[Development] Input events handling ideas and feedback

Shawn Rutledge Shawn.Rutledge at qt.io
Mon Jun 27 13:19:17 CEST 2016

Disclaimer: I'm writing some mix of personal opinion (which is subject to change anyway) and opinions that I’ve heard from others, in reply to this...

> On 27 Jun 2016, at 11:28, Uwe Rathmann <Uwe.Rathmann at tigertal.de> wrote:
> On Mon, 27 Jun 2016 08:39:42 +0000, Shawn Rutledge wrote:
>> We have mostly stopped working on QtQuick Controls 1, because the
>> implementation of Controls 2 is much more performant ...
> Controls 2 are for "embedded" - what at least means to me: not being for 
> desktop applications.

Emulating pixel-perfect native appearance is always tricky at best.  But if you avoid doing that, you can still develop some nice desktop applications.  And lately, support has been added for the native menubar, and for platform dialogs and tray icons - those aren’t for embedded.

The trend is for every app to have its own design nowadays (even though the old guard of usability-oriented designers will naturally think that’s terrible).  People got used to diversity, and having to learn the UI of every app separately.  They got used to web apps: it’s so easy to make incremental changes there.  Visual designers have gotten the upper hand over usability designers.  Personally I use all the OSes (except for avoiding Windows a lot of the time), so I just have to adapt.  Even the OSes are in flux, so native app designs get updated periodically whether we like it or not.  Is there a backlash against all this change (much of which is completely gratuitous)?  Will there be?  I’m not sure.  What people enjoy and what’s optimal for them are seldom the same.  And AI is coming, so we can expect that more flux is coming too: AIs could be used to rewrite software faster; they might be able to optimize the human factors better (if people can make the AIs focus on that); and the UI which itself incorporates AI can be expected to be different anyway.  How soon will people begin to think about and agree on expectations for conversational interfaces: when and how do we want to talk to the software and when do we not?  Personally, I only want to talk to it if its motivations aren’t completely opposite to mine, if it’s not an advertising or surveillance platform first and a UI second, if I can be sure it doesn't record everything I type and all sound within my environment all the time, and send it to the cloud.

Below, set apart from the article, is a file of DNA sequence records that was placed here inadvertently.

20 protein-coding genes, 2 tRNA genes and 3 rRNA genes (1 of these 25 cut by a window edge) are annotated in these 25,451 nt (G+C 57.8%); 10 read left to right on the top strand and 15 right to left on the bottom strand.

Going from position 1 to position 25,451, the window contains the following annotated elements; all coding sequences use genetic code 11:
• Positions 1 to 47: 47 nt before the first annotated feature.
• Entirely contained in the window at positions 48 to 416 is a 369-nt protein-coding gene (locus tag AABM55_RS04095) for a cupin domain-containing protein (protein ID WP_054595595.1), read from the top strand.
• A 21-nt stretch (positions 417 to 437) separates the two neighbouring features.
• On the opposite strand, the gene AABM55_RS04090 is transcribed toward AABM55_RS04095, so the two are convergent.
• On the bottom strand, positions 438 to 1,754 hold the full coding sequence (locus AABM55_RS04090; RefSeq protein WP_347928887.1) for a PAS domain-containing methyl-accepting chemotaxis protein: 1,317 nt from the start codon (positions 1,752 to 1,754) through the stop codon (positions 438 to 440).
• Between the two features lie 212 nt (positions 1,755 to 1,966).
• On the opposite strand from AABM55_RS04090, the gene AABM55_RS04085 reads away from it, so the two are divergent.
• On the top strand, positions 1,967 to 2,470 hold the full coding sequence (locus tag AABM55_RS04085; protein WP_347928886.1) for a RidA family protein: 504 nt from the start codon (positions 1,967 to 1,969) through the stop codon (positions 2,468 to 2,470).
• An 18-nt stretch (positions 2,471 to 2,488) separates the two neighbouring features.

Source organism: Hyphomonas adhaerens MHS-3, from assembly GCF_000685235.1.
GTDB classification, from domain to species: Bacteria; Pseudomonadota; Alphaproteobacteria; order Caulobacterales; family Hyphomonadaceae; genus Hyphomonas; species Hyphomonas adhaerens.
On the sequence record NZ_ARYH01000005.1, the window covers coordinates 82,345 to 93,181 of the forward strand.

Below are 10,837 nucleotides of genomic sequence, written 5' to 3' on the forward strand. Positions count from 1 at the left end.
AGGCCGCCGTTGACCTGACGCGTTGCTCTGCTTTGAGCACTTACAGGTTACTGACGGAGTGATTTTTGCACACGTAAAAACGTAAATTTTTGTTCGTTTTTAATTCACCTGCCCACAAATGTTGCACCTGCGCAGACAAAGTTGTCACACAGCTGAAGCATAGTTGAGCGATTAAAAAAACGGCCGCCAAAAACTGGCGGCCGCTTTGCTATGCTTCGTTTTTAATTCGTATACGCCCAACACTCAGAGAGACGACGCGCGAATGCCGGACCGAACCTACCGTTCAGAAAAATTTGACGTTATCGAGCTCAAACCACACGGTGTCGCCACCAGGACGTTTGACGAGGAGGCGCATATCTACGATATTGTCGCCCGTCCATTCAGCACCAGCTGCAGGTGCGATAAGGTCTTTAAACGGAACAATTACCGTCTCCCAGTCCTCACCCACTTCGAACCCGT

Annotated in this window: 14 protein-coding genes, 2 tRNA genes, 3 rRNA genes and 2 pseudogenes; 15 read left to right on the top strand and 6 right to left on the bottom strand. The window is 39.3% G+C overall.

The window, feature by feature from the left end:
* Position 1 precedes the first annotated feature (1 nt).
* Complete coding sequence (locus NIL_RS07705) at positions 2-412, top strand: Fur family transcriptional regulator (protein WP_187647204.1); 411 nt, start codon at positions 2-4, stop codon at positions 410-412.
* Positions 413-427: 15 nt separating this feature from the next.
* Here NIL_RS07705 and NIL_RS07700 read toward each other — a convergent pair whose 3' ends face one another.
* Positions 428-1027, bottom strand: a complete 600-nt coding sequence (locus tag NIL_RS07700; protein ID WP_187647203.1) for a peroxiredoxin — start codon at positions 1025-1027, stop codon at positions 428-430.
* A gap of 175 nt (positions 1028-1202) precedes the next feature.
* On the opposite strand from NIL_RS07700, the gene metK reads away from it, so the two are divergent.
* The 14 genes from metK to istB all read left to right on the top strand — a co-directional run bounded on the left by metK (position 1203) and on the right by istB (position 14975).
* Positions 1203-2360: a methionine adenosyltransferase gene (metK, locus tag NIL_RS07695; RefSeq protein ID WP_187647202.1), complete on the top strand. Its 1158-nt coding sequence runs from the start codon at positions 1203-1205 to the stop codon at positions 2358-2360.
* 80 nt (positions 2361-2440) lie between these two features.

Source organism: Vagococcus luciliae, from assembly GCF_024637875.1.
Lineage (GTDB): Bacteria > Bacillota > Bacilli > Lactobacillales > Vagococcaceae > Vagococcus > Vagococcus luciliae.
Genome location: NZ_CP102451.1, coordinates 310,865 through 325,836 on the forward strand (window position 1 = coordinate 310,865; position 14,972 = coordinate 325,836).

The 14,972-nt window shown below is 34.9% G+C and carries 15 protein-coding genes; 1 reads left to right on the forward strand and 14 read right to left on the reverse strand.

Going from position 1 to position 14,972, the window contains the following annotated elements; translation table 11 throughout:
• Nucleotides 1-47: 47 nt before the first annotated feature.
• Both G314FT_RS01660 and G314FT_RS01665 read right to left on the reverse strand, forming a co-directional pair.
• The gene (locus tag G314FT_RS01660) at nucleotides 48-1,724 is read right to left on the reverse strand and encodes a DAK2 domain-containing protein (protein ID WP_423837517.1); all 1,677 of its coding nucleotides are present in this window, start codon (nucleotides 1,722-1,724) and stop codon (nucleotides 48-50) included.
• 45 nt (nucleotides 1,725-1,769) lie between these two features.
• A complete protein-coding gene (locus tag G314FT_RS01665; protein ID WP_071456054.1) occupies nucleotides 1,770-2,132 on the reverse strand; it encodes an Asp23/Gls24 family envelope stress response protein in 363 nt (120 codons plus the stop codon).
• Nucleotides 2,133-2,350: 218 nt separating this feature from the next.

So with all that coming, is it really so important to accurately emulate the appearance of widgets on your OS-of-the-day?  Every year or so, it will change again, so it’s quite some effort for us to keep following along, copycatting their every move.  People who are so inclined sometimes work on widget styles, and then Controls 1 was reusing them to draw the native-looking controls.  It’s not a pure QtQuick way of rendering: the CPU has to do some of the rendering work.  Why couldn’t we keep doing that?  Controls 2 has C++ for behavior, and you do the styling in QML, so maybe someone will again write a way of reusing the widget styles to draw the controls.  It hasn’t been done yet AFAIK; maybe it will be.  And when UI designs (like Android Material) themselves incorporate animation, widget styles can’t express that anyway, so we have to emulate it via animations in QtQuick.